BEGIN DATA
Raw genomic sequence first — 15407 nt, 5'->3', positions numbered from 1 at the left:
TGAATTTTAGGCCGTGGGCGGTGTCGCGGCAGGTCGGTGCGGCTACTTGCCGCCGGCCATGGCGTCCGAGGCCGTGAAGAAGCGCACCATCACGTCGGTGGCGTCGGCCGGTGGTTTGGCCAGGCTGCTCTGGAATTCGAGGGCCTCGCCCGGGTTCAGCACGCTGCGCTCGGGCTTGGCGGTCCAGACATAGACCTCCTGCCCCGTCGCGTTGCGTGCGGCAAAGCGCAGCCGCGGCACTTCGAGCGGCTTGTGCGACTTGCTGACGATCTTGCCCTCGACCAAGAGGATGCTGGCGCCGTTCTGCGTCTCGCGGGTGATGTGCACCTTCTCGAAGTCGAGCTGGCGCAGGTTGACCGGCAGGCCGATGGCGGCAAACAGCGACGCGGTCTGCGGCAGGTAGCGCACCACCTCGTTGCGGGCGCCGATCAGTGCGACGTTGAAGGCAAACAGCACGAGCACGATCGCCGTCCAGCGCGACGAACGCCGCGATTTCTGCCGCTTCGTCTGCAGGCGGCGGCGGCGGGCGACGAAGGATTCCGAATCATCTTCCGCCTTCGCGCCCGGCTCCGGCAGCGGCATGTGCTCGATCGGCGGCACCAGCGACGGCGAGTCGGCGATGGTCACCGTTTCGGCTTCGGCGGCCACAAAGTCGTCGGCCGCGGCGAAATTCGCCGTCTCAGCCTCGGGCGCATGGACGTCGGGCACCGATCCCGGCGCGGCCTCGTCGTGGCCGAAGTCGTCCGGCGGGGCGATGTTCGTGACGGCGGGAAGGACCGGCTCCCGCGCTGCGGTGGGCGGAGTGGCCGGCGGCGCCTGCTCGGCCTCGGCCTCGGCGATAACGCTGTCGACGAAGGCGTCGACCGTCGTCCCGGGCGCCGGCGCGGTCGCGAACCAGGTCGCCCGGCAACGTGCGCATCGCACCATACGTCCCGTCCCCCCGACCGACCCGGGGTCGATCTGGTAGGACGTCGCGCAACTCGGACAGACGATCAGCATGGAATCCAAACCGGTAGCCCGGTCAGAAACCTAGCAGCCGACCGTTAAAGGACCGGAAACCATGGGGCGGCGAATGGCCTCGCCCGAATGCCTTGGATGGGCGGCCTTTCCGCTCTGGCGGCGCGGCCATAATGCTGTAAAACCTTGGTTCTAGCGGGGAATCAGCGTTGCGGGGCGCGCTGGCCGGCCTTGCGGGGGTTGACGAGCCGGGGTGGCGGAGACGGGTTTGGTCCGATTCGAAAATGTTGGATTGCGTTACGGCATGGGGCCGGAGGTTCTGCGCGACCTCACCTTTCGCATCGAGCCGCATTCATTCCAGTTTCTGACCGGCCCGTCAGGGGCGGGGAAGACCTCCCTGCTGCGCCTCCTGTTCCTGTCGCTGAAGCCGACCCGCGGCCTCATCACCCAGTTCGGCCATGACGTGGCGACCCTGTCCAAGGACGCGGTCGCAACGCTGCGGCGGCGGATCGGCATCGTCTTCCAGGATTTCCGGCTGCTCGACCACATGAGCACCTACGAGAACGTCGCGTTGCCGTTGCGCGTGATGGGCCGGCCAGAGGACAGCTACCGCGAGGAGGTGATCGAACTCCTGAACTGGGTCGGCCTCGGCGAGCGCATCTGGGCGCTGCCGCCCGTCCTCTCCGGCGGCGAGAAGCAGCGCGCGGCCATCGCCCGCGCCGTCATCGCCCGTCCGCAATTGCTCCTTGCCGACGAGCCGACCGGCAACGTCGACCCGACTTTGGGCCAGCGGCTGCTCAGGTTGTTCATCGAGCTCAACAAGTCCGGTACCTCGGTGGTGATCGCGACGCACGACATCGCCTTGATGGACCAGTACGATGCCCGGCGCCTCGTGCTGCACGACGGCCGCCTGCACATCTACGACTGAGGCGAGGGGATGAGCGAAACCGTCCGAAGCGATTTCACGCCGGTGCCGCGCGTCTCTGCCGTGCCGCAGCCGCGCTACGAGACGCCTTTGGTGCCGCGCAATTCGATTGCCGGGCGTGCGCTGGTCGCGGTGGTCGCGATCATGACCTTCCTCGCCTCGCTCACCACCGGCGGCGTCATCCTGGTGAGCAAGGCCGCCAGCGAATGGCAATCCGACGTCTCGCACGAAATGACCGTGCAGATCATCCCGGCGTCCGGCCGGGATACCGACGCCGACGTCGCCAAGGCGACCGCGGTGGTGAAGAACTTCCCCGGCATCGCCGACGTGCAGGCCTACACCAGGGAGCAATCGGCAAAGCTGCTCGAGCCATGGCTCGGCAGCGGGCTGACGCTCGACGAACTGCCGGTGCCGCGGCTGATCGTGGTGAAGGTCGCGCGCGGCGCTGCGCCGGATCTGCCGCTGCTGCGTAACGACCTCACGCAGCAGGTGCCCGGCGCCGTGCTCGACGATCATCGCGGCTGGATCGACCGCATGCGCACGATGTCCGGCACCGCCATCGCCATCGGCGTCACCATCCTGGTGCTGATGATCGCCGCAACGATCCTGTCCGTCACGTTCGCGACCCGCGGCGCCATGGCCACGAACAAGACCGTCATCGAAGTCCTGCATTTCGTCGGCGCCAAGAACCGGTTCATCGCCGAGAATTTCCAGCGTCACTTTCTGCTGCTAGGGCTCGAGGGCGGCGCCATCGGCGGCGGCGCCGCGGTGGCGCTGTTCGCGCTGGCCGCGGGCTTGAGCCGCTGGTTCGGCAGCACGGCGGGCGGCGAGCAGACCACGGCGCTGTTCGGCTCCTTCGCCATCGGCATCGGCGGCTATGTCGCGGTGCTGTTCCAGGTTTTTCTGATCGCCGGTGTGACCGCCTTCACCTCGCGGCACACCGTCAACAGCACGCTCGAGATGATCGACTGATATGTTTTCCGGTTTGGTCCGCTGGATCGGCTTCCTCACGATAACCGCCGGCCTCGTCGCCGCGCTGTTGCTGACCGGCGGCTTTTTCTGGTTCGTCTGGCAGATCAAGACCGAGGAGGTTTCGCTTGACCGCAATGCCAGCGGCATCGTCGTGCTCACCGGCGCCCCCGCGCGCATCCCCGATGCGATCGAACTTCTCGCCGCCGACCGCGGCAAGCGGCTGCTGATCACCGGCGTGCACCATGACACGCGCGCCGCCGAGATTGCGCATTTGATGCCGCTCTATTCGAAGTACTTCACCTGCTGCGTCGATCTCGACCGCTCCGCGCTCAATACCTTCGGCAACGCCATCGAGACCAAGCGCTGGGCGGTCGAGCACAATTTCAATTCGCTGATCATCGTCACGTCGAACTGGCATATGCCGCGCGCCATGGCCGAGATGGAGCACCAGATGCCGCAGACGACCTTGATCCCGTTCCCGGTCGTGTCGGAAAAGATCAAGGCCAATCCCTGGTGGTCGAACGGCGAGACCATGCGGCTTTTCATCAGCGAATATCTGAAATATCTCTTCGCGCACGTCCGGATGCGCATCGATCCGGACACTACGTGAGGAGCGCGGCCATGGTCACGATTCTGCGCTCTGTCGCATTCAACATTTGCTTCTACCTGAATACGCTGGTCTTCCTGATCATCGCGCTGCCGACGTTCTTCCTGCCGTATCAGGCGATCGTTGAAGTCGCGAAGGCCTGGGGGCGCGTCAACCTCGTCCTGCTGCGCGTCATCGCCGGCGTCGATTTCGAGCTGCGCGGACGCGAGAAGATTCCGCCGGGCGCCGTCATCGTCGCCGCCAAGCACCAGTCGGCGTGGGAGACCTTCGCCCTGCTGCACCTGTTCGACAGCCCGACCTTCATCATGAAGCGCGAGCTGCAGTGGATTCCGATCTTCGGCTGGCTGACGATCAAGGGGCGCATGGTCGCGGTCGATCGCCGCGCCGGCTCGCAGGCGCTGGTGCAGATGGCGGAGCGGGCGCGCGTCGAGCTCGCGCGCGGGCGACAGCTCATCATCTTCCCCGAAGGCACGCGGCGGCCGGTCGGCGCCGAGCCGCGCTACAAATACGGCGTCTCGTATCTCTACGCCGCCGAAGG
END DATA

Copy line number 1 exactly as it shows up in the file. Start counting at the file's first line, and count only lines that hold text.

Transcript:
Raw genomic sequence first — 15407 nt, 5'->3', positions numbered from 1 at the left: